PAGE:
Complacency, poor digital security habits, and a cavalier attitude towards securing newly bought Internet-enabled devices are putting Singapore consumers at a greater risk online, according to a study released by Symantec today.
The most common cybercrime here, according to the security firm, was the theft of account passwords, affecting 20 per cent of all respondents. Hacked e-mail accounts was second at 19 per cent while credit card fraud, at 14 per cent, came third.
The report also notes a complacent attitude towards cyber security. Forty-one per cent of consumers interviewed has at least one unprotected device at home, leaving them open to intrusion.
Among them, almost one in three said they do so because they are not doing anything “risky” online.
While more people now understand that the dangers of cybercrime are no different from risks in the real world, most remain unmotivated in taking precautions to stay safe, according to this year’s Norton Cybersecurity Insights Report.
The report is based on an online survey of 20,907 users aged 18 and above across 21 markets. It was commissioned by Symantec and produced by research firm Edelman Intelligence.
The Singapore sample reflects input from 1,013 users aged 18 and above between September 14 and October 4 this year, with a margin of error of +/- 3.1 per cent.
The findings come at a time when connected home devices such as lightbulbs, televisions and security cameras are inadvertently opening up new opportunities for hackers to exploit. With settings often left on default, they become attractive targets to cyber attackers.
Symantec has a few practical tips for protecting one’s digital presence:
Avoid password promiscuity: Use strong, unique passwords with a combination of 10 upper and lowercase letters, symbols and numbers. Change them every three months and do not use the same for multiple accounts. Use a password manager if it is difficult to remember all of them.
Do not go on phishing expeditions: Be careful when opening messages and attachments from unsolicited senders and avoid clicking on random links. The message may be from cyber criminals who have compromised your friend or family member’s e-mail or social media account.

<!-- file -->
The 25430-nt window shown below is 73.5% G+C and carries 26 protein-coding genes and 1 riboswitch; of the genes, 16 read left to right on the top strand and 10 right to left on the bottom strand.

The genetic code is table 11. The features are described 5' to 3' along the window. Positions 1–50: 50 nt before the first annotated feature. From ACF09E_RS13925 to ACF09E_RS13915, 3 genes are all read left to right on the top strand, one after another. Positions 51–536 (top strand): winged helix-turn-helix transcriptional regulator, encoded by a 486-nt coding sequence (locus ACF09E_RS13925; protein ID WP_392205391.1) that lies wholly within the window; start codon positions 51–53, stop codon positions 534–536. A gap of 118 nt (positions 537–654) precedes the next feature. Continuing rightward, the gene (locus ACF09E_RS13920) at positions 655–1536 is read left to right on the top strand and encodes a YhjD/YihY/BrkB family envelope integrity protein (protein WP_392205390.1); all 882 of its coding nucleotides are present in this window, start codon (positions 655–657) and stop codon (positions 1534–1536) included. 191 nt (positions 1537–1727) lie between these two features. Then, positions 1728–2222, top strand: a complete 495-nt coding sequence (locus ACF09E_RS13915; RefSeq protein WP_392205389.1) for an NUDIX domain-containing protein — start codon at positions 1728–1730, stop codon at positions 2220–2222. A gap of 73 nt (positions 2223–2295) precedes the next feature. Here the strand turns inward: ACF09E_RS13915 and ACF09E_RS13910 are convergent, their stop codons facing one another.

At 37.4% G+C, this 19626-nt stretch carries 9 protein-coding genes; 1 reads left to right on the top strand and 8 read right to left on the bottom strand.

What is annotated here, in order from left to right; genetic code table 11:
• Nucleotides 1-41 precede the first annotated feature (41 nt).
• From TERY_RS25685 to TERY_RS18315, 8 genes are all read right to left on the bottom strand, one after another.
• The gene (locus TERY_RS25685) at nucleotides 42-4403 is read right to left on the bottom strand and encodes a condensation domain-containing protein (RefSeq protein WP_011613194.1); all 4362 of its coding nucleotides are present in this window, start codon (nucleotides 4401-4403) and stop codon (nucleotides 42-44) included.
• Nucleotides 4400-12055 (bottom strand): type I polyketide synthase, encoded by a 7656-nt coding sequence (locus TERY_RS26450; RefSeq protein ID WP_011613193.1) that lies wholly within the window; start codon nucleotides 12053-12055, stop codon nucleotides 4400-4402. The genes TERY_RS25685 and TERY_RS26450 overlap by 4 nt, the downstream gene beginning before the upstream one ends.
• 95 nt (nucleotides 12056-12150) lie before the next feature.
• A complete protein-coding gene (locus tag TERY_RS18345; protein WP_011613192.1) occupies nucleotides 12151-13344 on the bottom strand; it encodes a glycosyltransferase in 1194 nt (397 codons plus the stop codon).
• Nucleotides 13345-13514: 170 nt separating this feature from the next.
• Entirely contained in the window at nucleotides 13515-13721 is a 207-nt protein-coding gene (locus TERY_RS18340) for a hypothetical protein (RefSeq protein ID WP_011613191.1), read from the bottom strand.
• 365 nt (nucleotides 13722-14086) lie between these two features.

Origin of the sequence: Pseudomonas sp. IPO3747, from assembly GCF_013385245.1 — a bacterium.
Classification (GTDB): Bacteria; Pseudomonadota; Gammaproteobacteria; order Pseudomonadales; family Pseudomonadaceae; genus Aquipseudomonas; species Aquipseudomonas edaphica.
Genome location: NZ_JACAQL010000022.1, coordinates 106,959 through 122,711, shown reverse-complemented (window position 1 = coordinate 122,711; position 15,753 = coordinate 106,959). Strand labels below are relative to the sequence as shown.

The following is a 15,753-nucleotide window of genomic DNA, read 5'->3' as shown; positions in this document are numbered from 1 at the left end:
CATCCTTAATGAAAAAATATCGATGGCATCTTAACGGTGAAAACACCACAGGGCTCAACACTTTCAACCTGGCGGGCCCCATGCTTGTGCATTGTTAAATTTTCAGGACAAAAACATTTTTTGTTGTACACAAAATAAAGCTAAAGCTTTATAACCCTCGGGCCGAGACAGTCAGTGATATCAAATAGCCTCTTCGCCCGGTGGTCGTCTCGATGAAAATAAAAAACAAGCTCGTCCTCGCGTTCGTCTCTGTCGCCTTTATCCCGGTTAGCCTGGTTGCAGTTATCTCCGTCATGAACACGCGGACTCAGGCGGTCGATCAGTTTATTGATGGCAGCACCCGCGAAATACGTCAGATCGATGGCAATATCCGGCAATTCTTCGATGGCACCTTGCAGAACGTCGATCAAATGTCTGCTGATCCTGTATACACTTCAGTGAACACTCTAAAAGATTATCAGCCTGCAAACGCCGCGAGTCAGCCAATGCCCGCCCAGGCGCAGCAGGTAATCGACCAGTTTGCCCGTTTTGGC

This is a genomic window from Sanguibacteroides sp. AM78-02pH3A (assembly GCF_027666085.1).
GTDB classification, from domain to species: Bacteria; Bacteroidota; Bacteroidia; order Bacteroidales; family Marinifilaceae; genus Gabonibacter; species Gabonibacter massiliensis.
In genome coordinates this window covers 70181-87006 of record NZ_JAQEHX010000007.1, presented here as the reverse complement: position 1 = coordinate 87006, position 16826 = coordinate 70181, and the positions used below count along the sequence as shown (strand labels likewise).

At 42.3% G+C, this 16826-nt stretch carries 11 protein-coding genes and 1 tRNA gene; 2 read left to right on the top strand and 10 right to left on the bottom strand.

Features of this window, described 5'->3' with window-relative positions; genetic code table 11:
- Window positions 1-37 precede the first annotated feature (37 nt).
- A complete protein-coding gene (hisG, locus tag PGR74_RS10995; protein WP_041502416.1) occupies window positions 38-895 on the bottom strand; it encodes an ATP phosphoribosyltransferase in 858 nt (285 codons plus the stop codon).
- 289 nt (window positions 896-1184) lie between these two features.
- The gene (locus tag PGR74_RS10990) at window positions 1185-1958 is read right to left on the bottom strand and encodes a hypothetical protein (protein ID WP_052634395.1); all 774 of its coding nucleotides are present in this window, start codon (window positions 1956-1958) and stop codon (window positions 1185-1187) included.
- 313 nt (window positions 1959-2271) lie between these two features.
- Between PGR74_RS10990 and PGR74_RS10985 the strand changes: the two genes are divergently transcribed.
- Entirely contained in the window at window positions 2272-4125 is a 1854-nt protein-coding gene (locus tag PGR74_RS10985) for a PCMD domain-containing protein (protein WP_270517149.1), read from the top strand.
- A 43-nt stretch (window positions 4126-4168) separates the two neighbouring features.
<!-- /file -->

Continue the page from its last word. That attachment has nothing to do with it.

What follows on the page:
Do not keep a (dis)connected home: Change the default password when installing a new connected device, like a router or smart thermostat. Use strong passwords and encryption (WPA2, for instance) so hackers cannot crack them. If you do not need the Internet feature on a device, disable it entirely or prevent remote access to them.
Be in control when online: Use security software to protect every single device you own against the latest threats.
Know the ins and outs of public Wi-Fi networks: Accessing personal information on unprotected Wi-Fi networks means they can be easily “sniffed” and read by cyber criminals. Avoid paying for things online or logging on to accounts when using these networks.
The report also had some other interesting findings:
(1) Consumers recognise online risks are real
There is a growing awareness of the dangers of cyberspace, vis-a-vis the real world.
• Over half of those surveyed (65 per cent) said over the past five years, it has become harder to stay safe online
• 64 per cent of respondents believe it is riskier to enter financial information online over a public Wi-Fi connection than reading credit card details aloud in a public place (36 per cent)
• More consumers believe it is riskier to open attachments from unknown senders (56 per cent) than to open their door for a stranger (44 per cent)
(2) Bad online and offline habits are hard to break
Consumers remain complacent when it comes to securing personal information while online.
• People who experienced cyber crime in the past year are as likely to be concerned about their home security as non-victims (71 versus 68 per cent). However, victims of cyber crime still remain less likely to password protect their home Wi-Fi networks than non-victims (24 per cent vs 11 per cent)
• 36 per cent of millennials share their passwords, compromising their online safety. This could suggest why three in 10 millennials have experienced cyber crime in the past year
• One in four (26 per cent) are unable to identify a phishing email designed to steal passwords and other personal information
• 92 per cent of Singapore consumers use public Wi-Fi connections, but only 44 per cent are able to tell if the connection is secured
• Only 27 per cent of consumers surveyed connect to a Wi-Fi network using a virtual private ntwork regularly to protect themselves against data theft
(3) Overconfidence in connected devices leaves users vulnerable
Poor consumer security habits and vulnerabilities in connected devices are letting hackers into the consumers’ homes.
• 42 per cent of those surveyed used the default passwords when setting up Wi-Fi and have not changed them
• Nearly half of the consumers surveyed do not believe there are enough connected devices to make them a worthwhile target for hackers, when the fact is the latter are on their way of learning how accessing these devices can be lucrative
• Six in 10 consumers believe connected home devices are designed with security in mind. Symantec researchers have, however, identified security vulnerabilities in 50 different devices from smart thermostats to smart hubs that make them easy targets for attacks.